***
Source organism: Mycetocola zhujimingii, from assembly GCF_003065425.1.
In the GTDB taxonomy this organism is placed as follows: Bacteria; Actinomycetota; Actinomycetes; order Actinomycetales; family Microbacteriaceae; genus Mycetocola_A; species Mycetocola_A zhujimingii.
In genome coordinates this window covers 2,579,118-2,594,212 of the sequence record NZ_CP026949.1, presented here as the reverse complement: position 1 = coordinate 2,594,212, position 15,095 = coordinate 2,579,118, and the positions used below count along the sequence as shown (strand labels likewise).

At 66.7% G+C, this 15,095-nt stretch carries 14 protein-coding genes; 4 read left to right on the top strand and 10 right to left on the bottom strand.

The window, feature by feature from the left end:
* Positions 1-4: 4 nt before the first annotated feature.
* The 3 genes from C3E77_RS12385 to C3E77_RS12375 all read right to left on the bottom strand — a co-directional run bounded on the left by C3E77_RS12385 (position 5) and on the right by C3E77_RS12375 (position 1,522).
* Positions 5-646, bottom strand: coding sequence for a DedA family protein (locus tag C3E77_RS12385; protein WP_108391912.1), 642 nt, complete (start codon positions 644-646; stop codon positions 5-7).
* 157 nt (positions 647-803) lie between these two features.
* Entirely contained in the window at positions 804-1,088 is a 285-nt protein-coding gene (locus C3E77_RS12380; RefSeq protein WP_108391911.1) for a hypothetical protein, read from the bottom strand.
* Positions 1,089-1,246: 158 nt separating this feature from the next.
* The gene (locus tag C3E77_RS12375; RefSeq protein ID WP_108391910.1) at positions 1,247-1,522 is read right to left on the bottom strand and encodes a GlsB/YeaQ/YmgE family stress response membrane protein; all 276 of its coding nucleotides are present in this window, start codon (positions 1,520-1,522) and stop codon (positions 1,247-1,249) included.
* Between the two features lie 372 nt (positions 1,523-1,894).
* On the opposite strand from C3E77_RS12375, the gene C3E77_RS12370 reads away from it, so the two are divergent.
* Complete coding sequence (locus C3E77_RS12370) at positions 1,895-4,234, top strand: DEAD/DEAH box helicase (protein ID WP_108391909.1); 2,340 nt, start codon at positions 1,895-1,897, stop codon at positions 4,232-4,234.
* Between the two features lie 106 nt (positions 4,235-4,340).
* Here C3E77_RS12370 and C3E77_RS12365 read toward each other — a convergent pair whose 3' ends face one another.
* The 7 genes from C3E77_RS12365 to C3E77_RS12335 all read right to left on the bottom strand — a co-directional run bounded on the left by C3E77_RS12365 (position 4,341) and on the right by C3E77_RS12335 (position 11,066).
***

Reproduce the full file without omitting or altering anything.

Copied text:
Source organism: Mycetocola zhujimingii, from assembly GCF_003065425.1.
In the GTDB taxonomy this organism is placed as follows: Bacteria; Actinomycetota; Actinomycetes; order Actinomycetales; family Microbacteriaceae; genus Mycetocola_A; species Mycetocola_A zhujimingii.
In genome coordinates this window covers 2,579,118-2,594,212 of the sequence record NZ_CP026949.1, presented here as the reverse complement: position 1 = coordinate 2,594,212, position 15,095 = coordinate 2,579,118, and the positions used below count along the sequence as shown (strand labels likewise).

At 66.7% G+C, this 15,095-nt stretch carries 14 protein-coding genes; 4 read left to right on the top strand and 10 right to left on the bottom strand.

The window, feature by feature from the left end:
* Positions 1-4: 4 nt before the first annotated feature.
* The 3 genes from C3E77_RS12385 to C3E77_RS12375 all read right to left on the bottom strand — a co-directional run bounded on the left by C3E77_RS12385 (position 5) and on the right by C3E77_RS12375 (position 1,522).
* Positions 5-646, bottom strand: coding sequence for a DedA family protein (locus tag C3E77_RS12385; protein WP_108391912.1), 642 nt, complete (start codon positions 644-646; stop codon positions 5-7).
* 157 nt (positions 647-803) lie between these two features.
* Entirely contained in the window at positions 804-1,088 is a 285-nt protein-coding gene (locus C3E77_RS12380; RefSeq protein WP_108391911.1) for a hypothetical protein, read from the bottom strand.
* Positions 1,089-1,246: 158 nt separating this feature from the next.
* The gene (locus tag C3E77_RS12375; RefSeq protein ID WP_108391910.1) at positions 1,247-1,522 is read right to left on the bottom strand and encodes a GlsB/YeaQ/YmgE family stress response membrane protein; all 276 of its coding nucleotides are present in this window, start codon (positions 1,520-1,522) and stop codon (positions 1,247-1,249) included.
* Between the two features lie 372 nt (positions 1,523-1,894).
* On the opposite strand from C3E77_RS12375, the gene C3E77_RS12370 reads away from it, so the two are divergent.
* Complete coding sequence (locus C3E77_RS12370) at positions 1,895-4,234, top strand: DEAD/DEAH box helicase (protein ID WP_108391909.1); 2,340 nt, start codon at positions 1,895-1,897, stop codon at positions 4,232-4,234.
* Between the two features lie 106 nt (positions 4,235-4,340).
* Here C3E77_RS12370 and C3E77_RS12365 read toward each other — a convergent pair whose 3' ends face one another.
* The 7 genes from C3E77_RS12365 to C3E77_RS12335 all read right to left on the bottom strand — a co-directional run bounded on the left by C3E77_RS12365 (position 4,341) and on the right by C3E77_RS12335 (position 11,066).